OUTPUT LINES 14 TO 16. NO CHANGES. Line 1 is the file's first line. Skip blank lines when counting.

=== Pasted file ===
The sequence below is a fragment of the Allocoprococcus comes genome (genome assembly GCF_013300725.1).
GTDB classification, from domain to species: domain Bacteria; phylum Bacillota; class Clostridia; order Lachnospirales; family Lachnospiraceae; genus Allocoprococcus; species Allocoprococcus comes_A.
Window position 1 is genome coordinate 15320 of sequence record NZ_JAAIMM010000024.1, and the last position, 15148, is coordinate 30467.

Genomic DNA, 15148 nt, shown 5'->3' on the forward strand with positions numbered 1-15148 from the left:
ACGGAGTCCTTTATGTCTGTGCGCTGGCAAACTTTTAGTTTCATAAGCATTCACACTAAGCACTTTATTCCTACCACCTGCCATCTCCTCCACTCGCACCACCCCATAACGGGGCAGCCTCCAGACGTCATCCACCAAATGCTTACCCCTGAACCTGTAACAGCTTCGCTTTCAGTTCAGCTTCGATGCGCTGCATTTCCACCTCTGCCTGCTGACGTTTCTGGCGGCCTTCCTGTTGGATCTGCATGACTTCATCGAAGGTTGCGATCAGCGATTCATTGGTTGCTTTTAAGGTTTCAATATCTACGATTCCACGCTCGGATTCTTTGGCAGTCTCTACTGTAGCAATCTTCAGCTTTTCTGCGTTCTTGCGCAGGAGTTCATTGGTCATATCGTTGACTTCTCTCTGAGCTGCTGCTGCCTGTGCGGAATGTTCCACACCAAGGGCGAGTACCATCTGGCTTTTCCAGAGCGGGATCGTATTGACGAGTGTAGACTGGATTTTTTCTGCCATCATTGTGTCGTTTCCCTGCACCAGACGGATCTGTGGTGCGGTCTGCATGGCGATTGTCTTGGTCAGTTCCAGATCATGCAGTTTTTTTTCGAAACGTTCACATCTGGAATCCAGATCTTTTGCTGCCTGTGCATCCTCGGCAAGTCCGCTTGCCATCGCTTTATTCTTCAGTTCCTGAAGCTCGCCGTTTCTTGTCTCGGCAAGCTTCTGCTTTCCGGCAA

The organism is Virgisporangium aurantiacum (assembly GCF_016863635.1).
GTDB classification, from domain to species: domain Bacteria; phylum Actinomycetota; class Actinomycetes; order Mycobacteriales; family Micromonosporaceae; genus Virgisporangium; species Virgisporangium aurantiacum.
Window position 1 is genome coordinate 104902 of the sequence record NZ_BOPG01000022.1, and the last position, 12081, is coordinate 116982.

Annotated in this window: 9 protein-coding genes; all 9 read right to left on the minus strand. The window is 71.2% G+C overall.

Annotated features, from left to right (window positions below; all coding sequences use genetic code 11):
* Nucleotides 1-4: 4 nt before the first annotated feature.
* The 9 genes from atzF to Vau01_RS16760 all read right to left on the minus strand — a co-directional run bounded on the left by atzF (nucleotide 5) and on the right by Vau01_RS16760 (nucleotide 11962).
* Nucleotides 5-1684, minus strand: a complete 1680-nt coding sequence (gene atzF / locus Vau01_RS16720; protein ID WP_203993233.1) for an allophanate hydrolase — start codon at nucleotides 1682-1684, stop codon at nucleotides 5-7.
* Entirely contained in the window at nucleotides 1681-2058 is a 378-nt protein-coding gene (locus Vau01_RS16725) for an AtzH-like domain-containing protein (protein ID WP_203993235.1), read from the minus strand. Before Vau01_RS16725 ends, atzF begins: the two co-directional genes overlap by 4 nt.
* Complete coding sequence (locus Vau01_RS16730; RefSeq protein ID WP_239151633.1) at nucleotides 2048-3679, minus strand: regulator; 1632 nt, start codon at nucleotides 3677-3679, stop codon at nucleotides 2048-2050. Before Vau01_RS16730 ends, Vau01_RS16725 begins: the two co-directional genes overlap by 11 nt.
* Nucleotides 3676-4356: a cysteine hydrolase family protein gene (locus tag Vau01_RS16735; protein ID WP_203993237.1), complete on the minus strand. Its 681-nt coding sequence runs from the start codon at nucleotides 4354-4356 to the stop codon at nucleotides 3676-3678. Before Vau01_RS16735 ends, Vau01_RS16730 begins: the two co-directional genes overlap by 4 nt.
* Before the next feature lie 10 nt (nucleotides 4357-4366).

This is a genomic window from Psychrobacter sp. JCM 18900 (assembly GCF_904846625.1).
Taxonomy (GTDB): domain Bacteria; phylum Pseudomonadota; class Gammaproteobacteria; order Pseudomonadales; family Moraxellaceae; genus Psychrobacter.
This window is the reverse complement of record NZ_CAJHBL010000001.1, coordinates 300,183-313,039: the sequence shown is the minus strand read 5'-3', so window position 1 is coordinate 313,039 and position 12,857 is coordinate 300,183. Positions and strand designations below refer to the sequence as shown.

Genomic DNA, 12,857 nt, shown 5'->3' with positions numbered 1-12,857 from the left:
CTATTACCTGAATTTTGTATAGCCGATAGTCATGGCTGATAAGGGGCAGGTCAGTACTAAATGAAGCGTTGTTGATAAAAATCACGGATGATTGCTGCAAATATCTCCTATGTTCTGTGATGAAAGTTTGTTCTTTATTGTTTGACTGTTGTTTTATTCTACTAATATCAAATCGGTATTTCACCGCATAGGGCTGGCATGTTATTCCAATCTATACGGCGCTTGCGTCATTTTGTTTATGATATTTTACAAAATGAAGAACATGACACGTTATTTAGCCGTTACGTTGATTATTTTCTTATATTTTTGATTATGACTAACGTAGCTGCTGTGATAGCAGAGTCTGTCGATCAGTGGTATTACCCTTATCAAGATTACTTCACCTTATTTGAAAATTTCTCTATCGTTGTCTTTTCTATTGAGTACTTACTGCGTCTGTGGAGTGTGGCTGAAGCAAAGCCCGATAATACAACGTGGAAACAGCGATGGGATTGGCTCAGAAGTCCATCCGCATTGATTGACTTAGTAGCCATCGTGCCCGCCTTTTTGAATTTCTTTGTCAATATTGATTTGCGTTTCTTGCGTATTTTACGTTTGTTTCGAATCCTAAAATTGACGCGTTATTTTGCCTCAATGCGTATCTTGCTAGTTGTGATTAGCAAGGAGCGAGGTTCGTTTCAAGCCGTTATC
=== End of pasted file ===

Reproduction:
* Entirely contained in the window at nucleotides 1681-2058 is a 378-nt protein-coding gene (locus Vau01_RS16725) for an AtzH-like domain-containing protein (protein ID WP_203993235.1), read from the minus strand. Before Vau01_RS16725 ends, atzF begins: the two co-directional genes overlap by 4 nt.
* Complete coding sequence (locus Vau01_RS16730; RefSeq protein ID WP_239151633.1) at nucleotides 2048-3679, minus strand: regulator; 1632 nt, start codon at nucleotides 3677-3679, stop codon at nucleotides 2048-2050. Before Vau01_RS16730 ends, Vau01_RS16725 begins: the two co-directional genes overlap by 11 nt.
* Nucleotides 3676-4356: a cysteine hydrolase family protein gene (locus tag Vau01_RS16735; protein ID WP_203993237.1), complete on the minus strand. Its 681-nt coding sequence runs from the start codon at nucleotides 4354-4356 to the stop codon at nucleotides 3676-3678. Before Vau01_RS16735 ends, Vau01_RS16730 begins: the two co-directional genes overlap by 4 nt.